“Nine Night is Natasha Gordon’s first play as a writer and this transfer will make her the first black British female playwright to have a play staged in the West End.” Come the day one doesn't need to point that out.
Gordon, an actress in her former life, looks as if she has a new career ahead of her, her writing sings. Nine Night won the Evening Standard most promising playwright award recently after opening earlier this year at the NT Dorfman. Some debut play! Gordon has also “recently been nominated for the Best Writer Award in The Stage newspaper’s ‘Debut Awards’.
The matriarch Gloria is dying of cancer upstairs; Lorraine the dutiful daughter (Gordon taking on this lynchpin role) is the self-sacrificing chief carer with the help of her graduate daughter Anita. Anyone who has been through this scenario will find it rings very true.
Then religious, opinionated force of nature Aunt Maggie (a scene stealing role if ever there was one from Cecilia Noble) turns up with mild well-to-do Uncle Vince (Karl Collins) and sets the agenda. Tradition must be observed—as well as other superstitious rituals from the old country. The nine-night Jamaican wake must send Gloria off to the other world,
The reported party happens off stage—it’s the family conflicts that are played out centre-stage and there are many as in any family. The daughter Gloria, left behind in Jamaica aged only three, arrives bringing many home goodies for everyone, especially the essential white rum to see the spirit on her way.
But she has abandonment issues: Michelle Greenidge is another larger-than-life, outspoken woman in the Aunt Maggie mould. Why didn't Gloria send for her once she’d established herself in England? Granddaughter Anita (Rebekah Murrell), looking like Frida Kahlo in the folk costume brought for her, is a cool modern woman with a baby of her own and an unseen partner doing a PhD. The journey the generations have travelled…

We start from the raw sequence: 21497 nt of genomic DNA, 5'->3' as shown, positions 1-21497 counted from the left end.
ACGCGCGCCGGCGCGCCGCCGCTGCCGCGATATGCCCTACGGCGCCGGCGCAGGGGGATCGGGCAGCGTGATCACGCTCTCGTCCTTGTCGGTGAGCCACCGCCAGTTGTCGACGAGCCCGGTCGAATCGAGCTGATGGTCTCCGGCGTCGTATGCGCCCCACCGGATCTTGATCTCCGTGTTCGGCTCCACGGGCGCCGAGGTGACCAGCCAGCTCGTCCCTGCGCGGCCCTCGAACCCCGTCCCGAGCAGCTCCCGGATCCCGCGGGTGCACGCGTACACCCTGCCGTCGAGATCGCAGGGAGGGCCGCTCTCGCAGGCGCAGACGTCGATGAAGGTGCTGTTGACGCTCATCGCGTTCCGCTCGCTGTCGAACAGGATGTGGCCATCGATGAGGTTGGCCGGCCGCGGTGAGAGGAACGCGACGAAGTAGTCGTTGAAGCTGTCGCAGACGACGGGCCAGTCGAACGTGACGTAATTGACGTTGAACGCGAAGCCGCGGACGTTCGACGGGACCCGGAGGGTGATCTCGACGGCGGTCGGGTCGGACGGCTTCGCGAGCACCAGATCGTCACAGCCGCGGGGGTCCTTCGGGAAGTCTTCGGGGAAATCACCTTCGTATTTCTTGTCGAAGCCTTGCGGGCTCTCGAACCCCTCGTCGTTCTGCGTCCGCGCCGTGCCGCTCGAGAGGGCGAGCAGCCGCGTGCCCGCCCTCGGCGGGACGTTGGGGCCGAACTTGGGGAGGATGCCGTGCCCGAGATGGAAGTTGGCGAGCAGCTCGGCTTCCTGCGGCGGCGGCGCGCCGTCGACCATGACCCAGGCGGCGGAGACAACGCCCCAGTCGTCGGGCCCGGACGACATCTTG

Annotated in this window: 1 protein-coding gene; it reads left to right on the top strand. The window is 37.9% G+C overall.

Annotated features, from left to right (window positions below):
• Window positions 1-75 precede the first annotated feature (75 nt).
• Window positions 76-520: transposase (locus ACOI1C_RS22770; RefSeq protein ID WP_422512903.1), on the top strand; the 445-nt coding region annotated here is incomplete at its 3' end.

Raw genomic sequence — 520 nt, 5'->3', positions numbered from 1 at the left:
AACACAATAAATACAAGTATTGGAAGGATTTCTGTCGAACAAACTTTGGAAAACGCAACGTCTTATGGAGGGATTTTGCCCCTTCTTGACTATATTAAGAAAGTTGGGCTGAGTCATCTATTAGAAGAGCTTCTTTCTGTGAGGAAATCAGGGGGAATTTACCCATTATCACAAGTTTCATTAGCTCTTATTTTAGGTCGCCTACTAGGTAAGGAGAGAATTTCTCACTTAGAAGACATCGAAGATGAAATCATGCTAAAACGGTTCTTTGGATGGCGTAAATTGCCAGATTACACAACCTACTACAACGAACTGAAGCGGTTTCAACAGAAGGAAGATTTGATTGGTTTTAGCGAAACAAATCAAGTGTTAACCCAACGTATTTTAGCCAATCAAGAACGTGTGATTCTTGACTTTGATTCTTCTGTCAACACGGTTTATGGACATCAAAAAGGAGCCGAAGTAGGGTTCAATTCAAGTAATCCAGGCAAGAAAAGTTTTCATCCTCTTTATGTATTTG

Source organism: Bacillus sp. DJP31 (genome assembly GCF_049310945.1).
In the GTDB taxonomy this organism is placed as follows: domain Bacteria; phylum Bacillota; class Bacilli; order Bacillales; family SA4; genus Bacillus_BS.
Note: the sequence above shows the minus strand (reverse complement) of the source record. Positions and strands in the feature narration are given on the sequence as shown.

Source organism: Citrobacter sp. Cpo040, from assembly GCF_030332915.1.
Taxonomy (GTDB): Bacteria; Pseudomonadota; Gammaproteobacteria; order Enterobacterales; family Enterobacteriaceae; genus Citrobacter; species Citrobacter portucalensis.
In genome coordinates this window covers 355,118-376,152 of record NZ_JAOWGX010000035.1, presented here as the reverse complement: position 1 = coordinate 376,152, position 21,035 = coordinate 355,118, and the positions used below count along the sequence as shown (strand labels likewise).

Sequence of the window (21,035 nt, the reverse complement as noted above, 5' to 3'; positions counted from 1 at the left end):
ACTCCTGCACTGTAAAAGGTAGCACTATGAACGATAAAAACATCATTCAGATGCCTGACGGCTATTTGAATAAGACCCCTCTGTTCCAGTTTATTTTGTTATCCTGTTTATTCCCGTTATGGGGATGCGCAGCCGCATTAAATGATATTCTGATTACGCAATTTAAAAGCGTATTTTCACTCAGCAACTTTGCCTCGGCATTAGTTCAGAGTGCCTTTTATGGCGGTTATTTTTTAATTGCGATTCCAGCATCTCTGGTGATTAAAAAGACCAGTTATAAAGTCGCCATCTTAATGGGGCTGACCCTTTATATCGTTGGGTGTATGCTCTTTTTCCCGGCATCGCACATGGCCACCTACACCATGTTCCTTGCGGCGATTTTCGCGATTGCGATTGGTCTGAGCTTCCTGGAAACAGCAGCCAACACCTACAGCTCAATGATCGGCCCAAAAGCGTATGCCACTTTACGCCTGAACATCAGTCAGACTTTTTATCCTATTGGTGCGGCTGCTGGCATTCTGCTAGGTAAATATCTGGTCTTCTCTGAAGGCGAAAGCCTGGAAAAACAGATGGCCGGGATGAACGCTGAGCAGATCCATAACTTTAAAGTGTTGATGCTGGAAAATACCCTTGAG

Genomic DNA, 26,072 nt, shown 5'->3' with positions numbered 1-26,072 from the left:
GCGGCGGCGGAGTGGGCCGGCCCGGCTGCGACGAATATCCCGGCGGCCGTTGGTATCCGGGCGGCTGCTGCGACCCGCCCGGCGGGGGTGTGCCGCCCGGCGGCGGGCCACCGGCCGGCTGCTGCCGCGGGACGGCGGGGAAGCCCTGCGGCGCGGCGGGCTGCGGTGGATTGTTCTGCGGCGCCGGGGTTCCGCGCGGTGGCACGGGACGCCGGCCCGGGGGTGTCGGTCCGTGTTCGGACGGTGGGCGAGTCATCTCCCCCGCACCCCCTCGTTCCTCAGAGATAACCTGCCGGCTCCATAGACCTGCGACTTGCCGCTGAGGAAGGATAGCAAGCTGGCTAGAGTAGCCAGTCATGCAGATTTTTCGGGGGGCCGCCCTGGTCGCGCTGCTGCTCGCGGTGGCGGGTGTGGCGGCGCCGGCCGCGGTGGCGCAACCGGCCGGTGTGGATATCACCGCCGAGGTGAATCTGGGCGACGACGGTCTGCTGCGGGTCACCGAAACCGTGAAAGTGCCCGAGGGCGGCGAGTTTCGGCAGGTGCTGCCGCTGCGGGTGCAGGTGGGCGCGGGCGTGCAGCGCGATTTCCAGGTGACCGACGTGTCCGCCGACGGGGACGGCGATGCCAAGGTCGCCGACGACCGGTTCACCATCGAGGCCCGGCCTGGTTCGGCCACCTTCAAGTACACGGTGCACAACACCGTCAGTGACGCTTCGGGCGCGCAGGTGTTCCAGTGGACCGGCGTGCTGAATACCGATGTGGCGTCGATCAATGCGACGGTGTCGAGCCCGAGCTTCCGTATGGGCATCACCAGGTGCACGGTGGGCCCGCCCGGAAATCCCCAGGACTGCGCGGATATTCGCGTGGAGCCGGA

Son Robert (Oliver Alvin-Wilson giving a highly strung performance), a bit of a wheeler-dealer, wants to sell the house as soon as possible. He needs the money, but he also has problems with his white wife Sophie, or rather with her racist mother.
Sophie (Hattie Ladbury) is a gentle soul, who finds she is pregnant in her mid-forties, which does not please him. He doesn't want children, because he doesn't want anyone to look at his children the way he was looked at. Says it all about the hurt and anger one carries forever. ‘Café latte’ her mother calls the baby to be… Why does Sophie not keep that to herself to avoid further hurt? Talk about hostile environment…
Bitterness surfaces, but humour too, and Aunt Maggie gets the best lines, delivered in a delicious patois: a Freedom Pass is “the only decent ting me get from this teefing government”, and talking of which, I see The Guardian, which exposed the Windrush outrage, has started a timely Windrush appeal. When cremation is mentioned, she retorts, “we don’t cook our people.”
Sound design (reggae mostly) by George Dennis gets Aunt Maggie on her shuffling feet, booty swinging, and Rajha Shakiry’s realistic set—plastic on chair seats, doilies and antimacassars, patterned wallpaper, drinks cabinet—is a cosy kitchen-cum-dining room, where the classical unities are observed.
Unity of time of course is meant to be only twenty-four hours; here it is theoretically spread over nine nights but actually it is the last night that is the significant one, the day Gloria’s spirit is released from her home, and Lorraine gives the most poignant speech of the evening.
Sketchy in places, only 105 no-interval minutes, there are more stories begging to come out. Maybe a television series… Gordon has a wicked turn of phrase and genuine warmth that crosses the footlights. The standing ovation is well deserved. Moving, funny and sad, the Jamaican diaspora has a worthy champion.
Ably directed by Roy Alexander Weise, “Nine Night is a touching and exuberantly funny exploration of the rituals of family.” I can’t say better than that. A finely tuned balance between sorrow and joy, between generational differences: the old, a foot in two camps, head here but heart in the birthplace, clinging nostalgically to the home country, whilst the young have moved on and assimilated. It may be the immigrant experience, but Nine Night is also a universal one.
Reviewer: Vera Liber